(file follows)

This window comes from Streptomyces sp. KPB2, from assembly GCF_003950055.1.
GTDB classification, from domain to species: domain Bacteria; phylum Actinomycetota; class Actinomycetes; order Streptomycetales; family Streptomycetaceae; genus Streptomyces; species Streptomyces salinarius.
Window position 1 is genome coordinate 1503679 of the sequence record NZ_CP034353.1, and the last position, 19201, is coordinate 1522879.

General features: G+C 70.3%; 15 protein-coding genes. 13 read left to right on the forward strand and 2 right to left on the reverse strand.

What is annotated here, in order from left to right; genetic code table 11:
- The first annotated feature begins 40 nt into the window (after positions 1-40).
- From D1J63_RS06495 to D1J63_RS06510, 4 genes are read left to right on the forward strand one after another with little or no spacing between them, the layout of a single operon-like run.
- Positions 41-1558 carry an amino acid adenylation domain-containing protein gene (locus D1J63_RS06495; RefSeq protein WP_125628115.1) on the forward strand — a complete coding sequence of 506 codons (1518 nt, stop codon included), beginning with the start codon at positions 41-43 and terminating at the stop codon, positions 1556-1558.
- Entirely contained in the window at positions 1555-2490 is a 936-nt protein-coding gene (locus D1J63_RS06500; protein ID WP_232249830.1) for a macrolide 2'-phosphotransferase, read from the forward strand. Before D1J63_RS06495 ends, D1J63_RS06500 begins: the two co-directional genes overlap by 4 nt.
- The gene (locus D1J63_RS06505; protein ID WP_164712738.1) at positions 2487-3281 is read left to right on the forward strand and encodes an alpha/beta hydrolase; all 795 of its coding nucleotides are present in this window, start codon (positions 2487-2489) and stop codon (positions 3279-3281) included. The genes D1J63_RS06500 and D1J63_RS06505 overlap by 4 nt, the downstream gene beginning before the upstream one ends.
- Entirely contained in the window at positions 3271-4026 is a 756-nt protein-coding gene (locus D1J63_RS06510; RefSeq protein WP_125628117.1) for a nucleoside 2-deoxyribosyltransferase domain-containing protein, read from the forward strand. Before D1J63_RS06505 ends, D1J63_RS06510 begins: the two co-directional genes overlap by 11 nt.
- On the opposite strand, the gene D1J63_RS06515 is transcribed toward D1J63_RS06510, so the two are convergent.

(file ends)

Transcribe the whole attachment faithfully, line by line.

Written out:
This window comes from Streptomyces sp. KPB2, from assembly GCF_003950055.1.
GTDB classification, from domain to species: domain Bacteria; phylum Actinomycetota; class Actinomycetes; order Streptomycetales; family Streptomycetaceae; genus Streptomyces; species Streptomyces salinarius.
Window position 1 is genome coordinate 1503679 of the sequence record NZ_CP034353.1, and the last position, 19201, is coordinate 1522879.

General features: G+C 70.3%; 15 protein-coding genes. 13 read left to right on the forward strand and 2 right to left on the reverse strand.

What is annotated here, in order from left to right; genetic code table 11:
- The first annotated feature begins 40 nt into the window (after positions 1-40).
- From D1J63_RS06495 to D1J63_RS06510, 4 genes are read left to right on the forward strand one after another with little or no spacing between them, the layout of a single operon-like run.
- Positions 41-1558 carry an amino acid adenylation domain-containing protein gene (locus D1J63_RS06495; RefSeq protein WP_125628115.1) on the forward strand — a complete coding sequence of 506 codons (1518 nt, stop codon included), beginning with the start codon at positions 41-43 and terminating at the stop codon, positions 1556-1558.
- Entirely contained in the window at positions 1555-2490 is a 936-nt protein-coding gene (locus D1J63_RS06500; protein ID WP_232249830.1) for a macrolide 2'-phosphotransferase, read from the forward strand. Before D1J63_RS06495 ends, D1J63_RS06500 begins: the two co-directional genes overlap by 4 nt.
- The gene (locus D1J63_RS06505; protein ID WP_164712738.1) at positions 2487-3281 is read left to right on the forward strand and encodes an alpha/beta hydrolase; all 795 of its coding nucleotides are present in this window, start codon (positions 2487-2489) and stop codon (positions 3279-3281) included. The genes D1J63_RS06500 and D1J63_RS06505 overlap by 4 nt, the downstream gene beginning before the upstream one ends.
- Entirely contained in the window at positions 3271-4026 is a 756-nt protein-coding gene (locus D1J63_RS06510; RefSeq protein WP_125628117.1) for a nucleoside 2-deoxyribosyltransferase domain-containing protein, read from the forward strand. Before D1J63_RS06505 ends, D1J63_RS06510 begins: the two co-directional genes overlap by 11 nt.
- On the opposite strand, the gene D1J63_RS06515 is transcribed toward D1J63_RS06510, so the two are convergent.